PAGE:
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Wednesday, 29 June 1994
Page: 2298

Senator SHORT —My question is addressed to Senator Bolkus—

Senator Schacht —Better luck than yesterday.

Senator SHORT —He made such a proper fool of himself yesterday, he has to be a bit less hopeless today. I address my question, obviously, to the Minister for Immigration and Ethnic Affairs and the Minister representing the Attorney-General. Further to my questions in Senate estimates last Thursday, I ask the minister whether he is now aware of the presence in Australia since June 1993 of a Mr Antonios Obeid, aka Elias. If so, could he advise the Senate as to how Mr Obeid came to be accepted for entry into Australia, the nature of the visa he was granted to enter Australia and any travel from Australia since then? Could he also advise whether this is the same Mr Obeid for whom the authorities in Lebanon have issued a warrant for arrest in connection with the horrific slaying in October 1990 of a Maronite Christian political leader, Mr Dany Chamoun, and his family? Will the minister assure the Senate that the government will cooperate fully with the Lebanese authorities to ensure that Mr Obeid is returned to Lebanon to stand trial, if requested? (Time expired)

Senator BOLKUS —Senator Short has referred to the events of last week. When he raised this matter in estimates last week he referred to a Mr Jean Obeid. I was asked whether there was any information about Mr Jean Obeid and whether he had come to Australia. We did not know about Mr Jean Obeid last week, but we have checked in the meantime and found that, in fact, a Jean Obeid has entered Australia since the incident to which Senator Short has referred. Mr Jean Obeid arrived in Australia in January 1992 and left in May 1992. The only problem with Jean Obeid, though, is that he was born in 1991 and, as a consequence, was not alive at the time of the incident to which Senator Short has referred.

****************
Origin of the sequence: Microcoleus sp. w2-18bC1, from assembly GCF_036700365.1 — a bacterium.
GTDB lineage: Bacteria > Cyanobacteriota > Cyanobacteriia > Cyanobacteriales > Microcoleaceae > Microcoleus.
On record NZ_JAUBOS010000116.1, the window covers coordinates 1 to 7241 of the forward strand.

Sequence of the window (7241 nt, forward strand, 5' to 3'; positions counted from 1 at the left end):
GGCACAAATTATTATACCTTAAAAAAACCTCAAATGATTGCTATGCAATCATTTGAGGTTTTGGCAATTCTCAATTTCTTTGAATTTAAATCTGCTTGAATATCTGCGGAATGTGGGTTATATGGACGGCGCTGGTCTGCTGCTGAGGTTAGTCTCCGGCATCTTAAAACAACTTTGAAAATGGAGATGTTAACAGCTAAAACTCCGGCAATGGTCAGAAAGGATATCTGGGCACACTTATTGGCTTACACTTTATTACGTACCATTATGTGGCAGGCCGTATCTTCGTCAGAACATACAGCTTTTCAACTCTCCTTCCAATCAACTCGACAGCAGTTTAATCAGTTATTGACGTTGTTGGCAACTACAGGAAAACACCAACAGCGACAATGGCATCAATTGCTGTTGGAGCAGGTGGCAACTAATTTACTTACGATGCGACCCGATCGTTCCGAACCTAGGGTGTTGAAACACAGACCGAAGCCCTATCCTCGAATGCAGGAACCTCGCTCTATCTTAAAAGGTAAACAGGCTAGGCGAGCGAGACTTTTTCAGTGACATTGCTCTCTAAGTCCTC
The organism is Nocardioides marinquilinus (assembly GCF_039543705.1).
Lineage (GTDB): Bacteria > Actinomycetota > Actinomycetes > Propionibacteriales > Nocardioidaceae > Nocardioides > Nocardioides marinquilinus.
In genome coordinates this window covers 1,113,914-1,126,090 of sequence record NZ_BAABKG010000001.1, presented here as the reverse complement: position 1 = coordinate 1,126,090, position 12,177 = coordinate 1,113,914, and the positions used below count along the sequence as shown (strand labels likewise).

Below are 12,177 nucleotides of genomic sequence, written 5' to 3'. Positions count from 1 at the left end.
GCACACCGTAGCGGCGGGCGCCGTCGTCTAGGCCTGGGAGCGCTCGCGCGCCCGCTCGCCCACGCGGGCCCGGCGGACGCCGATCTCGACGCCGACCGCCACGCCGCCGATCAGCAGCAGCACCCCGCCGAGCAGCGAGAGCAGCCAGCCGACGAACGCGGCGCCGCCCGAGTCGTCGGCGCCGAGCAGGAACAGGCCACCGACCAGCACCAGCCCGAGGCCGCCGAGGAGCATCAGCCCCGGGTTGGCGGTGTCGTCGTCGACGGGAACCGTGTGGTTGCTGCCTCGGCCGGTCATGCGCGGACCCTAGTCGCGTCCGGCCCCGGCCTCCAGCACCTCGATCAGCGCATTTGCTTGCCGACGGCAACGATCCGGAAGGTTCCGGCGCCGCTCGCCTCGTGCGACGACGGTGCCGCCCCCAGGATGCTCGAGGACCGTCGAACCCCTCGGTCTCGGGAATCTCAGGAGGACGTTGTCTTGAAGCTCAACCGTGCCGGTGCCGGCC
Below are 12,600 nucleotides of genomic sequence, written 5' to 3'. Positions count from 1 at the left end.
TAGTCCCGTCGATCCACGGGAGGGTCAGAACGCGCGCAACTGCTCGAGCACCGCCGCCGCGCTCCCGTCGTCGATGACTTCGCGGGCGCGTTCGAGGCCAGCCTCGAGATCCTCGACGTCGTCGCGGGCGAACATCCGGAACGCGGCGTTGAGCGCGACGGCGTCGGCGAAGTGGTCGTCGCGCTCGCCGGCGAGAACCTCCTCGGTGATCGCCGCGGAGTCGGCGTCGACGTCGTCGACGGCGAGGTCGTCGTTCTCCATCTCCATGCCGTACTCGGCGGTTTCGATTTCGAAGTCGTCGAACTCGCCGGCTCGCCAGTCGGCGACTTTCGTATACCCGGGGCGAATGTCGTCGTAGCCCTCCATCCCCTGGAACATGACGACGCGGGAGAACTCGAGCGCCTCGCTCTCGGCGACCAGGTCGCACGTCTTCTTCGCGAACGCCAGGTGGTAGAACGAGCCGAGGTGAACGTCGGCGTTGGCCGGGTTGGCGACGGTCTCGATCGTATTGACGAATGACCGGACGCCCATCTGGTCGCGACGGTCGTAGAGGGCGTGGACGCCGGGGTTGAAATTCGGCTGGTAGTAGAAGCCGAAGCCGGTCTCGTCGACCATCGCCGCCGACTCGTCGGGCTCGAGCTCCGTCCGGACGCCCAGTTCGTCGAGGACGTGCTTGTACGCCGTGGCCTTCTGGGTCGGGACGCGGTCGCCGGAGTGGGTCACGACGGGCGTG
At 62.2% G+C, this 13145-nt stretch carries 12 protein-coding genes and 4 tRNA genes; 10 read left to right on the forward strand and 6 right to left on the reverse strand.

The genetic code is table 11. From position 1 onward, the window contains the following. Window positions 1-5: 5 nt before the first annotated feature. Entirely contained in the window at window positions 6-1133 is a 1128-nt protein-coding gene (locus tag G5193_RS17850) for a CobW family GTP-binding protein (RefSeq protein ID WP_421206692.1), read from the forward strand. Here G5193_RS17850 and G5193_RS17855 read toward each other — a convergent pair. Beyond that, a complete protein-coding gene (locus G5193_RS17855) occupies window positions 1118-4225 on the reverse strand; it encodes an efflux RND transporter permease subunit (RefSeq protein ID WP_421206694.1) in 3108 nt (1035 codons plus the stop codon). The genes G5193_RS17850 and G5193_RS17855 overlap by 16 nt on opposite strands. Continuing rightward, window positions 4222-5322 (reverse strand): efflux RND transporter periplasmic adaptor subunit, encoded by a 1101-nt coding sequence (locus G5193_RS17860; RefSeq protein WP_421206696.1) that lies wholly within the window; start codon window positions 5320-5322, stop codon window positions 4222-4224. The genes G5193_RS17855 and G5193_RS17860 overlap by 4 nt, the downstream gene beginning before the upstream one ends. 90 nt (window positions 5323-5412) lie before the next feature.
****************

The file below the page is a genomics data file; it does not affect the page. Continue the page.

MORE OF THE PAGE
Senator Short now raises the name of another person, Mr Antonios Obeid. We do know about Mr Antonios Obeid. He is a person who has arrived here. He is a person whose entry was cleared by the relevant security agency and he is a person about whom there has not yet been a request for extradition from any government. Of course, if we received a request we would respond to it and the Attorney-General would consider it.

  Let me say to Senator Short once again: do not rush to judgment. There are problems of identity when he comes into this place and raises persons' names. There are problems not just of identity, there are also problems of presuming guilt. In the case he raised last week he would have presumed guilt against a person named in a newspaper and whom he named in the Senate—a person who was not alive at the time of the incident. In the case of Antonios Obeid, another person whose name he raises today, he should not presume guilt in that regard.

  What I will say to Senator Short is that this person who arrived here was cleared by agencies. I am not in the business of presuming innocence or guilt. If another government wants a person to be extradited, the Attorney-General will consider that request. Let me also say to Senator Short that when it comes to the name `Obeid', Obeid in Lebanon is about as common as Campbell and Macdonald in Scotland; it is about as common as Cooney in Ireland; and about as common as Jones in Australia. So Senator Short should be careful with his facts.